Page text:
As a longtime Bachelorette fan, it’s hard to watch Clare Crawley’s season knowing what’s to come. It isn’t that I blame her for “blowing up The Bachelorette” (Chris Harrison’s words, not mine). However, her decision is drawing attention to something I’ve known for years but avoided out of fear that it isn’t feasible: The franchise needs to change if it wants to maintain its audience.
For years, The Bachelorette has kept our attention due to its ability to prove our dating life isn’t so bad. But times have changed. Relationships aren’t the same as they were when The Bachelor first premiered back in 2002. So, why haven’t producers updated the show’s outdated format?
It’s not that it isn’t possible, since modern dating series (like Love Is Blind and Too Hot to Handle) thrive on technology. Perhaps Bachelorette producers are so comfortable with the way things are run, they have no desire to shake things up.
If nothing changes, there’s a good chance Crawley’s situation will be the first of many seasons gone awry. (Since social media is so easily accessible, someone was bound to break the rules by contacting the lead prior to the show.)
So, if The Bachelorette wants to continue occupying my Tuesday night for years to come, something needs to change. Here are three suggestions.
1. Modernize the format
I’m not saying producers should scrap the show all together, but we need something fresh. This can be anything—like incorporating a voting system, so the contestants can “rate” the other men ahead of each rose ceremony. Or requiring the contestants to send a “welcome” video prior to the limo arrivals, similar to what they’d post on a dating website. Anything…please.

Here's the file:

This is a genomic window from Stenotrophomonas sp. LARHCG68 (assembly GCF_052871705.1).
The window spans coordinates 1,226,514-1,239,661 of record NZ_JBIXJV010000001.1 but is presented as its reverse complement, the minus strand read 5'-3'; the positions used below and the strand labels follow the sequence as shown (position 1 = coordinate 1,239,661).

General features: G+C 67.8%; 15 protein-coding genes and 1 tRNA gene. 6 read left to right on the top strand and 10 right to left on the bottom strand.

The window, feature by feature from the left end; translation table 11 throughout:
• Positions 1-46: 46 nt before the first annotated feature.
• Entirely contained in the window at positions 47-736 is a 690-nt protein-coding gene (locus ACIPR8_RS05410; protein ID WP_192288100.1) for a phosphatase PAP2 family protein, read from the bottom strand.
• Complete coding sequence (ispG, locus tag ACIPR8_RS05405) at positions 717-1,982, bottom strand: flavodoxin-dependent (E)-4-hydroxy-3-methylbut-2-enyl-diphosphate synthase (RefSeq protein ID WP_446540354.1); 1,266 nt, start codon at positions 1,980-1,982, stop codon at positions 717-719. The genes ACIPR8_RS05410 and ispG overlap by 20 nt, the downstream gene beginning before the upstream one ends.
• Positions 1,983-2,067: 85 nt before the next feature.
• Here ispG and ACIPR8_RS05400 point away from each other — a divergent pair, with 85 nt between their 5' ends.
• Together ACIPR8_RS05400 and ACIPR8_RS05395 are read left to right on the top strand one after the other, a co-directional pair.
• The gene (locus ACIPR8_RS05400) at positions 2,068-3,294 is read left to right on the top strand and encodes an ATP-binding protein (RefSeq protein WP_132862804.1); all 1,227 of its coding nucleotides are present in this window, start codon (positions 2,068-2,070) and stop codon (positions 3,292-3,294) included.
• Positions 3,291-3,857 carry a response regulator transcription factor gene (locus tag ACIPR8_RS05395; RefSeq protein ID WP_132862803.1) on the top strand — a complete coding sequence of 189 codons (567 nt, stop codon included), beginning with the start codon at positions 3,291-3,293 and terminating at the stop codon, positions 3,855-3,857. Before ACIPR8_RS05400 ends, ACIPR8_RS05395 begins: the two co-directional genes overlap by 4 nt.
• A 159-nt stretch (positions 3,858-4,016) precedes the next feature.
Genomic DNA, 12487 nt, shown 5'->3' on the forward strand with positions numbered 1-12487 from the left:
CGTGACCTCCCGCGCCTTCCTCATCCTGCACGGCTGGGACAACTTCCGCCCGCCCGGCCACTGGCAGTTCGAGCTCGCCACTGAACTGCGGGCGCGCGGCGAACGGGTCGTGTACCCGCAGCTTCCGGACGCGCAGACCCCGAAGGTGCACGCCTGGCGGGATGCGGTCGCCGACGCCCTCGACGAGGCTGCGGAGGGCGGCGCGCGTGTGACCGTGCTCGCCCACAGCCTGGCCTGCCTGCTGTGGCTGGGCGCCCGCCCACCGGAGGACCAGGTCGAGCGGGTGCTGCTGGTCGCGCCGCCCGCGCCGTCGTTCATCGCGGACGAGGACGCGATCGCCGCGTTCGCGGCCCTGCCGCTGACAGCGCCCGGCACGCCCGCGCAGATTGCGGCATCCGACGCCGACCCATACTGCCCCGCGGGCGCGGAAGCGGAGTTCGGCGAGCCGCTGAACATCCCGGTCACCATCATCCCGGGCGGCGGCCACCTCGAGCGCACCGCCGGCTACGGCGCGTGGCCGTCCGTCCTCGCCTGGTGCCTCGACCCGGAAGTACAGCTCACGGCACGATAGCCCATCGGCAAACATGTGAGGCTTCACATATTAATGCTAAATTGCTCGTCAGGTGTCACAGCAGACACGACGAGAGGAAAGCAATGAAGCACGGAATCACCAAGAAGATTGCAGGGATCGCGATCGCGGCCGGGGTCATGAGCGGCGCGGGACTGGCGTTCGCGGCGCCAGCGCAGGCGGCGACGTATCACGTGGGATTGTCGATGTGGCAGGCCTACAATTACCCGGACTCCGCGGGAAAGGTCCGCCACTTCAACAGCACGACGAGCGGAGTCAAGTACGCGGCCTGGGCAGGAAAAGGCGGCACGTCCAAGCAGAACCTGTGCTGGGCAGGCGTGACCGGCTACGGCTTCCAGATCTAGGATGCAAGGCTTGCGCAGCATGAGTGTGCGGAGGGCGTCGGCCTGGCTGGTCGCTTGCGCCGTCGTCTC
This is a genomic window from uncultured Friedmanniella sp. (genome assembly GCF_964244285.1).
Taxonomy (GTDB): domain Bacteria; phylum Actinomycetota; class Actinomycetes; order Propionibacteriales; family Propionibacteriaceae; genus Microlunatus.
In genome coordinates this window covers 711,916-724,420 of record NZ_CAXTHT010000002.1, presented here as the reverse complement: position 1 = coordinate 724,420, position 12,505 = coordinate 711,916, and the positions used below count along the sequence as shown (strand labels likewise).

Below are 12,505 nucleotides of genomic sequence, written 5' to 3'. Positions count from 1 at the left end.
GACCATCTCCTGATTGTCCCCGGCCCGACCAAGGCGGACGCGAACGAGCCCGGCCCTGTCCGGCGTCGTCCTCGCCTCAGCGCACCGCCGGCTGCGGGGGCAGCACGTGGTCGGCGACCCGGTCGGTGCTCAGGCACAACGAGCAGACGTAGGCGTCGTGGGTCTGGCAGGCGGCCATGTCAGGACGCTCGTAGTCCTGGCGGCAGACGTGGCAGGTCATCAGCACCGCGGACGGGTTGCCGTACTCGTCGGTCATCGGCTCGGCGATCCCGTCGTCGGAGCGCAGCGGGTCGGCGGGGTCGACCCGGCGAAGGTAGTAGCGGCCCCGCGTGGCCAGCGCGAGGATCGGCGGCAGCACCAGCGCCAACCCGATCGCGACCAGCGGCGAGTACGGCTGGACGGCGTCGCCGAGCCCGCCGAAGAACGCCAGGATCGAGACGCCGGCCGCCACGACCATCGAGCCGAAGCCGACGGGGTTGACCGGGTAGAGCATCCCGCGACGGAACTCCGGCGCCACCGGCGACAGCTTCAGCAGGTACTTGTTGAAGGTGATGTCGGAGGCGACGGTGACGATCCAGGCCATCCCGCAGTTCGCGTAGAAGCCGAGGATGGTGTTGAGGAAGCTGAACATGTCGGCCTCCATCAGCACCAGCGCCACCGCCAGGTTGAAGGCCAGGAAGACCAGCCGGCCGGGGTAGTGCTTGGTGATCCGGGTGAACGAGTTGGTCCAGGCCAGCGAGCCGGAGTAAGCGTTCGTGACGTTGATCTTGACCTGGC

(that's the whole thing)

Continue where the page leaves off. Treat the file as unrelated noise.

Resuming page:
2. Add a mystery element
One of the biggest problems with Crawley’s season is ABC released the cast list long before The Bachelorette started filming. I don’t blame her curiosity, but Crawley should have never been able to have access to their names, let alone their photos.
Moving forward, I suggest the network keep the contestants a secret. Not only will it offer an additional mystery element on night one, but it will also eliminate the chances of the lead co-mingling with any of the men prior to the limo arrivals.
3. Establish rules (and punishments)
There needs to be some sort of rulebook (if there isn’t one already). For example, when are the contestants required to surrender their social media accounts? If someone wrongly contacts the lead, are they automatically disqualified from the show? Is each contestant guaranteed a given amount of time with the Bachelorette? Can Crawley use her phone during production? What are the ramifications if she disobeys?
The rules need to cover modern-day elements, along with basic guidelines—like whether contestants should be allowed to visit the lead during off-hours. That way, there’s no confusion when it comes to what is (and isn’t) allowed.
These three changes might not seem like much, but they would drastically improve the show. This season’s drama could have been easily avoided, since Crawley should’ve never been able to establish a relationship with any of her suitors beforehand. If the series goes back to its roots, which valued structure and the surprise element, we might not run the risk of history repeating itself.